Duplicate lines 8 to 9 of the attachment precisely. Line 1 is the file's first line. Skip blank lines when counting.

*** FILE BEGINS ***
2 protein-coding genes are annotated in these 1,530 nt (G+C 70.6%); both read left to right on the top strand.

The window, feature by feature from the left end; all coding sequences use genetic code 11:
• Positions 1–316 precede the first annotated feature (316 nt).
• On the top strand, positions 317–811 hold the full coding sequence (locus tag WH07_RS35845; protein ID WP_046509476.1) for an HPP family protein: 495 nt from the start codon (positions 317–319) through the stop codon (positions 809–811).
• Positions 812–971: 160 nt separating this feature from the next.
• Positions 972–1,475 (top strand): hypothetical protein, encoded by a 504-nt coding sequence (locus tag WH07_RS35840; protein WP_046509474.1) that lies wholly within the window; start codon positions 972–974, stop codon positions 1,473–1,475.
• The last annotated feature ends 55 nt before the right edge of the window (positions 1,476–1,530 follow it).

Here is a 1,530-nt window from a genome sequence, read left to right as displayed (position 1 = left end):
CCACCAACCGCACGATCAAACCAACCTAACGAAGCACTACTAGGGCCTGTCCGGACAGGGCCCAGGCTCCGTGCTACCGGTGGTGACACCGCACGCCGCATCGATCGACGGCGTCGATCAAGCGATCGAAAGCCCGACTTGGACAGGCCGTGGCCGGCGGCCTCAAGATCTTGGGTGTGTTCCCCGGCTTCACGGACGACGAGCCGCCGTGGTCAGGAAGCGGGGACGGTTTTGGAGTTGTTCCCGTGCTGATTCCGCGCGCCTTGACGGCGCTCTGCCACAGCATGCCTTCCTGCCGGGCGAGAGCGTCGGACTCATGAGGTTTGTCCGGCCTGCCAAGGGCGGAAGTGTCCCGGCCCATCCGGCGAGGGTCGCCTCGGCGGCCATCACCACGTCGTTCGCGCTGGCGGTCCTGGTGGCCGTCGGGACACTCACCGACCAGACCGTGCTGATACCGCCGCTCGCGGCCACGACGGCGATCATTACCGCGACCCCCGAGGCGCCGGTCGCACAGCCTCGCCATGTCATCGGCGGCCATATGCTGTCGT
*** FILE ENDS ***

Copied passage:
Here is a 1,530-nt window from a genome sequence, read left to right as displayed (position 1 = left end):
CCACCAACCGCACGATCAAACCAACCTAACGAAGCACTACTAGGGCCTGTCCGGACAGGGCCCAGGCTCCGTGCTACCGGTGGTGACACCGCACGCCGCATCGATCGACGGCGTCGATCAAGCGATCGAAAGCCCGACTTGGACAGGCCGTGGCCGGCGGCCTCAAGATCTTGGGTGTGTTCCCCGGCTTCACGGACGACGAGCCGCCGTGGTCAGGAAGCGGGGACGGTTTTGGAGTTGTTCCCGTGCTGATTCCGCGCGCCTTGACGGCGCTCTGCCACAGCATGCCTTCCTGCCGGGCGAGAGCGTCGGACTCATGAGGTTTGTCCGGCCTGCCAAGGGCGGAAGTGTCCCGGCCCATCCGGCGAGGGTCGCCTCGGCGGCCATCACCACGTCGTTCGCGCTGGCGGTCCTGGTGGCCGTCGGGACACTCACCGACCAGACCGTGCTGATACCGCCGCTCGCGGCCACGACGGCGATCATTACCGCGACCCCCGAGGCGCCGGTCGCACAGCCTCGCCATGTCATCGGCGGCCATATGCTGTCGT